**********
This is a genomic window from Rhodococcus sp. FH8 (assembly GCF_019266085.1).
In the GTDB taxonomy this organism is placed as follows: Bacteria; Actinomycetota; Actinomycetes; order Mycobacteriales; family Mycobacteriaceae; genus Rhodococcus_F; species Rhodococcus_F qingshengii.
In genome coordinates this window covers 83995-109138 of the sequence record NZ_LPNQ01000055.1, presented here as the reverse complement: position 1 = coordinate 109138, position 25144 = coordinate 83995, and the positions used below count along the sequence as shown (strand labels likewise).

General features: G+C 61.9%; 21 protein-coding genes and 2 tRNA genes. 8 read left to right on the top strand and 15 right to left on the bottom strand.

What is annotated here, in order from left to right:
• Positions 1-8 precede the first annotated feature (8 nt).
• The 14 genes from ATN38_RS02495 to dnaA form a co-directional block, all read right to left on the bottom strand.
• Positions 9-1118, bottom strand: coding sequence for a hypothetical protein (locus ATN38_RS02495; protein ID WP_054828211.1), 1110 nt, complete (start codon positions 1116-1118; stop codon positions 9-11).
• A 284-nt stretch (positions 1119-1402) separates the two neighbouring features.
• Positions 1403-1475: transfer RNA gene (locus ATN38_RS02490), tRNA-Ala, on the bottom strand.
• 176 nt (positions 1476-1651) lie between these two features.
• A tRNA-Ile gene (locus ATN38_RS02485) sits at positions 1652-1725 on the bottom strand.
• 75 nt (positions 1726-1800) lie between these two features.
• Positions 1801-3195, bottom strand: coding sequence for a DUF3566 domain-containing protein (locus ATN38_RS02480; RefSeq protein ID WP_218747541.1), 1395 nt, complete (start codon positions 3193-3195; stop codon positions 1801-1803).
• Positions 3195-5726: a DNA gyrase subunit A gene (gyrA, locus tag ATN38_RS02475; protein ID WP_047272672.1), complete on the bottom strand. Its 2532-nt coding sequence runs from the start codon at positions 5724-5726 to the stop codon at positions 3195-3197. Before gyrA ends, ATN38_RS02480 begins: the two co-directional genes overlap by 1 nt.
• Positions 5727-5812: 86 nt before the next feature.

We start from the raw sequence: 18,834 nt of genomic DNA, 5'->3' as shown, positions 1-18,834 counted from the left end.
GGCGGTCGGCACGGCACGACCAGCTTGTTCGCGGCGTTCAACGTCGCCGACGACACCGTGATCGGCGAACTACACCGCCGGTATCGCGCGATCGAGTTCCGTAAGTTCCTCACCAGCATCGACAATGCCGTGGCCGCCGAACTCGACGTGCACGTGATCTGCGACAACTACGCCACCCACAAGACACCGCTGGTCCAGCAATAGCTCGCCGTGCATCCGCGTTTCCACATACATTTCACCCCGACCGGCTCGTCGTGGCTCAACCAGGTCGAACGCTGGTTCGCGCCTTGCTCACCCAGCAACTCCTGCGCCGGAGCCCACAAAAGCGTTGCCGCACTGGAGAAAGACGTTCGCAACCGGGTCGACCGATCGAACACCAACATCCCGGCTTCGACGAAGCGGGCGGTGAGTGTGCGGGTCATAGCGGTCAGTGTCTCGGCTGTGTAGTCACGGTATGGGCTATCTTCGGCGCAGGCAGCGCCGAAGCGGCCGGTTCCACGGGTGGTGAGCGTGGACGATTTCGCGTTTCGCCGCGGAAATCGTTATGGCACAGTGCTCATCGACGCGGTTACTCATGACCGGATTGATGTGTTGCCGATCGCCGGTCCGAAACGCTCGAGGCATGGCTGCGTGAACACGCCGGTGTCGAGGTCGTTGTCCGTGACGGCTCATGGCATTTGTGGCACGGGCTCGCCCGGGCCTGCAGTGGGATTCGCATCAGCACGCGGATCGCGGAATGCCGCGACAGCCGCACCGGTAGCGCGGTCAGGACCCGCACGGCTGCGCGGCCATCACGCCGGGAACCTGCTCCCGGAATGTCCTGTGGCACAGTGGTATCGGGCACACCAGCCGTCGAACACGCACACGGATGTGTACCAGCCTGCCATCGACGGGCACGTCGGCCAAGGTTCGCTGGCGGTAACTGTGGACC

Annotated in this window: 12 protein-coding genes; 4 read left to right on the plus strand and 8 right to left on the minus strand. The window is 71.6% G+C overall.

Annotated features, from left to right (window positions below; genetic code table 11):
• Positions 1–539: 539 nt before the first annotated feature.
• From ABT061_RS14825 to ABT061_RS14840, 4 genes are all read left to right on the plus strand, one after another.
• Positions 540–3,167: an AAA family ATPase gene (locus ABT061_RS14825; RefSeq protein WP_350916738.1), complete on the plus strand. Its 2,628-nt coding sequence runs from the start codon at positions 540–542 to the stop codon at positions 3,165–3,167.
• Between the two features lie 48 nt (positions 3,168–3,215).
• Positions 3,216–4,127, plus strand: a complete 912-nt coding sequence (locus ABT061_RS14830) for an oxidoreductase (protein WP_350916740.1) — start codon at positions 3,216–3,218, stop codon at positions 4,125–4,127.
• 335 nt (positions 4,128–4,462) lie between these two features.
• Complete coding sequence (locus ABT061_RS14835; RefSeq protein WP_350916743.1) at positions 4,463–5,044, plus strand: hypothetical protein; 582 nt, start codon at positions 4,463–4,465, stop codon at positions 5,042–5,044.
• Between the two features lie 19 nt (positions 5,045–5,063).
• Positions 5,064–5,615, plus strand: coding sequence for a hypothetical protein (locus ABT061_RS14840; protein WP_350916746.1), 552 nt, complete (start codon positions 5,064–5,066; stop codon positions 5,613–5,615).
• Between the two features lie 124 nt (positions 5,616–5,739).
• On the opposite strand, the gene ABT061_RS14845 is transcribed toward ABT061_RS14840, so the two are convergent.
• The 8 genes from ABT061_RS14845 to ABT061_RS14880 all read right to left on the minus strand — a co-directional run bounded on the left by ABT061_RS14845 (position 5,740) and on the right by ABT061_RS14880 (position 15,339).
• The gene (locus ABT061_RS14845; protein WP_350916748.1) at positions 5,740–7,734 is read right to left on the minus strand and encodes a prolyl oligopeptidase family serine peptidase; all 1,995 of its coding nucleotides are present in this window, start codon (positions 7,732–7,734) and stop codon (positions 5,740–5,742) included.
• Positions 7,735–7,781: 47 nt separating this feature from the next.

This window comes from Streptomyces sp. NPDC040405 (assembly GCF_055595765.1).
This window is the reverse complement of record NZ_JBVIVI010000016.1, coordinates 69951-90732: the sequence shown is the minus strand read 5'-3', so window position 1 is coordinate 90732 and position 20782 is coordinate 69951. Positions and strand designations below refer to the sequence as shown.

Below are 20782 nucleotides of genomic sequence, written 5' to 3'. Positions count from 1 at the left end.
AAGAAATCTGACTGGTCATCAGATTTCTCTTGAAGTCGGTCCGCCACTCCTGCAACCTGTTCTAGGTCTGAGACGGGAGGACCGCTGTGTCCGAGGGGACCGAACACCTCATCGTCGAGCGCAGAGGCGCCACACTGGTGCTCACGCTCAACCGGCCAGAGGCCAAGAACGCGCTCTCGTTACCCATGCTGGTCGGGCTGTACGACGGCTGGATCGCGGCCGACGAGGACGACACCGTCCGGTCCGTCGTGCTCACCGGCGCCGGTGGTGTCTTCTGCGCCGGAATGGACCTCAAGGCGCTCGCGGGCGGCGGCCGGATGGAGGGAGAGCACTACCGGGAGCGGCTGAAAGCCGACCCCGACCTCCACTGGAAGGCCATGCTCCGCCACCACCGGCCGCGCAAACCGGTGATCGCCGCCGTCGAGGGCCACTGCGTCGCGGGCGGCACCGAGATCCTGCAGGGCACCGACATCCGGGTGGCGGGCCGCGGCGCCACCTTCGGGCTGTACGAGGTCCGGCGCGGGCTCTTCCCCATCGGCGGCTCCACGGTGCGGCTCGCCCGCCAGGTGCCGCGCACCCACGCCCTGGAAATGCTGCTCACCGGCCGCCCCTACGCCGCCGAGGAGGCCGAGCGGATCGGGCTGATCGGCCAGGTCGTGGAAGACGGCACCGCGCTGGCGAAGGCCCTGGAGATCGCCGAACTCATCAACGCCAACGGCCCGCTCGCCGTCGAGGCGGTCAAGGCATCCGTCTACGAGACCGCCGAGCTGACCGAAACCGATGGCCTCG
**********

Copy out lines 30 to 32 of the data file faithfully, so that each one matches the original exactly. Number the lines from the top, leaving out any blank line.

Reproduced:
• Between the two features lie 124 nt (positions 5,616–5,739).
• On the opposite strand, the gene ABT061_RS14845 is transcribed toward ABT061_RS14840, so the two are convergent.
• The 8 genes from ABT061_RS14845 to ABT061_RS14880 all read right to left on the minus strand — a co-directional run bounded on the left by ABT061_RS14845 (position 5,740) and on the right by ABT061_RS14880 (position 15,339).